by Megan Burbank
At the end of October, Attorney General Bob Ferguson sent a cease-and-desist letter to Leda Health, a company marketing DIY test kits to survivors of sexual assault. The cease-and-desist was prompted by a complaint filed by the Associated Students of the University of Washington after the student newspaper, The Daily, found that the test kits, which Leda Health had promoted through a partnership with a UW sorority, weren’t admissible in court.
Leda has denied these claims. But even if the tests were unambiguously admissible in a court of law, they weren’t really solving a problem: According to The Daily’s reporting, UW already provides free sexual assault exams, along with birth control and STI testing, through on-campus health and safety resources and UW Medicine.
But what struck me most while reading The Daily’s reporting was this detail: The kits, which have also been met with cease-and-desist orders from attorneys general in Michigan and New York, were originally marketed under the name “MeToo Kits Company,” and they embody a troubling overlap between marketing and the language of social justice. When feminist concerns like gender-based violence dominate the news cycle — as they did during the kit’s original namesake, the #MeToo movement — efforts to profit from it follow.
The same holds true for reproductive health. The day before Roe v. Wade was overturned, I received a marketing pitch from a company called Stix offering interviews with its founders. When I clicked through the marketing copy, I found a website selling emergency contraception branded as Restart and a photo from the company’s campaign to place pro-choice billboards near crisis pregnancy centers — right-wing centers that attempt to dissuade people from having abortions — in states with abortion bans.
“In Ohio, a dog can get an abortion,” one billboard read. “But her owner is begging for reproductive rights. It’s time for a Restart.”
What was odd about all of this — in addition to comparing women to dogs in the name of feminism, a strange framing to say the least — is that while Stix tied its marketing directly to the reversal of Roe v. Wade, it didn’t actually seem to have any involvement with abortion care. Emergency contraception isn’t much of a “restart” if you need an abortion. And emergency contraception with a delay for shipping isn’t much help if you want to avoid an unplanned pregnancy in the first place — especially when you can get it sooner over the counter.
When I emailed the company asking about this, it never responded. I wasn’t surprised.
The same thing happened again in September, when another company, Wisp, reached out announcing that it was “launching the most affordable and secure medical abortion offering across Washington and 6 other states.” The cost? The “most affordable on the market at just $200.” This doesn’t pass the sniff test: In Washington, where state Medicaid dollars cover abortion, the most affordable medication abortion on the market is one that doesn’t cost anything.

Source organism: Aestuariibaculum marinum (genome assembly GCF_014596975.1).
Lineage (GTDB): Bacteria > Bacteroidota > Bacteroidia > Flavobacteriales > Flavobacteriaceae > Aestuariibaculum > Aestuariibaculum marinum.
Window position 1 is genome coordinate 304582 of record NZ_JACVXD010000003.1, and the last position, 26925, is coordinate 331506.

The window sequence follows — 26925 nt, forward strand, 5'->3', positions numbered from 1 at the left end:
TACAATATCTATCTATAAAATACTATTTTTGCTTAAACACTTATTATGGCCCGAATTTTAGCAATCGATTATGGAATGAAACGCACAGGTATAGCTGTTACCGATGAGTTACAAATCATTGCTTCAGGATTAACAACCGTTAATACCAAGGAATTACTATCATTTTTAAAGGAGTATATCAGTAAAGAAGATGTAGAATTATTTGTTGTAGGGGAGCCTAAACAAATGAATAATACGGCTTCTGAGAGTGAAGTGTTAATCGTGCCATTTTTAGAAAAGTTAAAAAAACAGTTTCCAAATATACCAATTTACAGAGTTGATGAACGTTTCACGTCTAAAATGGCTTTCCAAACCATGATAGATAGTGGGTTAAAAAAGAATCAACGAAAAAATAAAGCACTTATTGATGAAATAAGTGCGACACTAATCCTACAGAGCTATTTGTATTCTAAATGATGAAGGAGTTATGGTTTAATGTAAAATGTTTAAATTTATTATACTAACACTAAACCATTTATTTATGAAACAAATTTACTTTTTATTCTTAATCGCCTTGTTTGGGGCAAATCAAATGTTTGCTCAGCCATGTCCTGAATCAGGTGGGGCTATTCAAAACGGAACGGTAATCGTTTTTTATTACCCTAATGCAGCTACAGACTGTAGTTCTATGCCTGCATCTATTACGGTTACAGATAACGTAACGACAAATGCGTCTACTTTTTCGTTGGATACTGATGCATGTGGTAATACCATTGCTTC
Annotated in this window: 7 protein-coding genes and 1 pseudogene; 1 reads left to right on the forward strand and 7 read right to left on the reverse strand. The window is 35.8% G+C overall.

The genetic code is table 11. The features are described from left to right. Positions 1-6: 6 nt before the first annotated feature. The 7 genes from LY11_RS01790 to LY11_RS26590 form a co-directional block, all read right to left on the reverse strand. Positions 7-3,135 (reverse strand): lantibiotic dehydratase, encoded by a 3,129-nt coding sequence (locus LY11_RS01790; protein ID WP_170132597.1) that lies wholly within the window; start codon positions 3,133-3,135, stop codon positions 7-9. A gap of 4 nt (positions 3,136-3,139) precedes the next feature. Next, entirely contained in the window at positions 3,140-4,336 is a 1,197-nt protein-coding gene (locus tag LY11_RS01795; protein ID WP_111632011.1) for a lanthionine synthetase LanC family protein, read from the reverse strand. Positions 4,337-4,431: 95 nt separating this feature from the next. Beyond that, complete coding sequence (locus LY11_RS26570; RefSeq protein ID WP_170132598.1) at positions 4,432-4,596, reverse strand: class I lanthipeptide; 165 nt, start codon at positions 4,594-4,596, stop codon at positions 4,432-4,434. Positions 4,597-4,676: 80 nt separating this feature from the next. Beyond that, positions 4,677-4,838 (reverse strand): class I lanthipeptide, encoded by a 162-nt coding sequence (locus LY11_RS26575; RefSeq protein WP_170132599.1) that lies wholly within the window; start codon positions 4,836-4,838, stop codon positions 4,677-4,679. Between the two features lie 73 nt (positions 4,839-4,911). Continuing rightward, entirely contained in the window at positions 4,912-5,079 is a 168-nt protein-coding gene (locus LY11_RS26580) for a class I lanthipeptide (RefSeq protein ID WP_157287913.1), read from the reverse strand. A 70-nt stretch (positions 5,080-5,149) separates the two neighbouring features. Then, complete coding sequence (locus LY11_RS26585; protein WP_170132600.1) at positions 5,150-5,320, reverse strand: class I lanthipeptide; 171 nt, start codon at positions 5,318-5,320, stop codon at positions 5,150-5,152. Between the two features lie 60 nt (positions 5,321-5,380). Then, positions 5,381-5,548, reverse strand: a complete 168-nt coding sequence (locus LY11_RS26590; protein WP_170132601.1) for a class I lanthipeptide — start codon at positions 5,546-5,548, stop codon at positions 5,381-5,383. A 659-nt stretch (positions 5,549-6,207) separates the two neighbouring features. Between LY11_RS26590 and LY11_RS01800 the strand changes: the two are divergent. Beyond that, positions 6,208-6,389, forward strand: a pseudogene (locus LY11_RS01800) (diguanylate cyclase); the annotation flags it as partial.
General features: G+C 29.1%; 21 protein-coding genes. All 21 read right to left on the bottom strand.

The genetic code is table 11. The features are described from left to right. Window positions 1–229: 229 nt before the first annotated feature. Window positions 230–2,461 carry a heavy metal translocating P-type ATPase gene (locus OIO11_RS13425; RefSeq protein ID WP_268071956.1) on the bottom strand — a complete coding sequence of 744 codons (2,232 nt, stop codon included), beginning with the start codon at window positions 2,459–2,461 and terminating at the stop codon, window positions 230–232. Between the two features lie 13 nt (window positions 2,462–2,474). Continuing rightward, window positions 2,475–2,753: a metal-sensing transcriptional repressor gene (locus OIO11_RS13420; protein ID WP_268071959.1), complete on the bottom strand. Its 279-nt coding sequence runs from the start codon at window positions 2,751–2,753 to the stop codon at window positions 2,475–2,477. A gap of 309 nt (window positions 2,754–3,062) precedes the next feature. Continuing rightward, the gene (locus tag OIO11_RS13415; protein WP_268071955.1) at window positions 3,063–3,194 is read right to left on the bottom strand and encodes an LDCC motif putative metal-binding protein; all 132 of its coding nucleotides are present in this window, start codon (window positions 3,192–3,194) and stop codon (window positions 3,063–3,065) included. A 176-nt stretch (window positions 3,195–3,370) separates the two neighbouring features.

I wrote the company back asking why it was framing its product as the most affordable option in light of that. It never wrote back.
But its existence says a lot on its own. When there are real gaps in access to health care and persistent inequities, companies embracing girlboss language and a tie-in to the news cycle stand to benefit greatly, even if they do little to meaningfully alleviate gaps in access to care, despite their claims.
On its website, Leda Health’s stated mission is “to better help survivors, their loved ones, and the communities in which they live” by “changing the landscape of sexual assault prevention, care and healing.”
The need to reimagine support for sexual assault survivors is real. It’s just not one the company seems to be addressing. In Washington, survivors of sexual assault do face major barriers to treatment, one of which is that there aren’t enough nurses trained to administer forensic exams, especially in rural communities. But DIY kits outside the medical system are not the solution, just as selling emergency contraception online doesn’t meaningfully expand abortion access.
Realities like these haven’t kept these services from getting breathless coverage. And maybe that’s understandable. Maybe it’s more appealing to believe in the potential of a disruptive startup than to face the long-game work of dismantling systemic barriers people face to health care, entrenched as they are by policy and geography.
But real solutions need to take into account this complexity. To truly serve survivors, forensic exams need to be administered by qualified health care providers who are specially trained to perform them. And if someone already needs an abortion, it’s too late for emergency contraception. Anyone who says otherwise is selling something.
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Megan Burbank is a writer and editor based in Seattle. Before going full-time freelance, she worked as an editor and reporter at the Portland Mercury and The Seattle Times. She specializes in enterprise reporting on reproductive health policy, and stories at the nexus of gender, politics, and culture.
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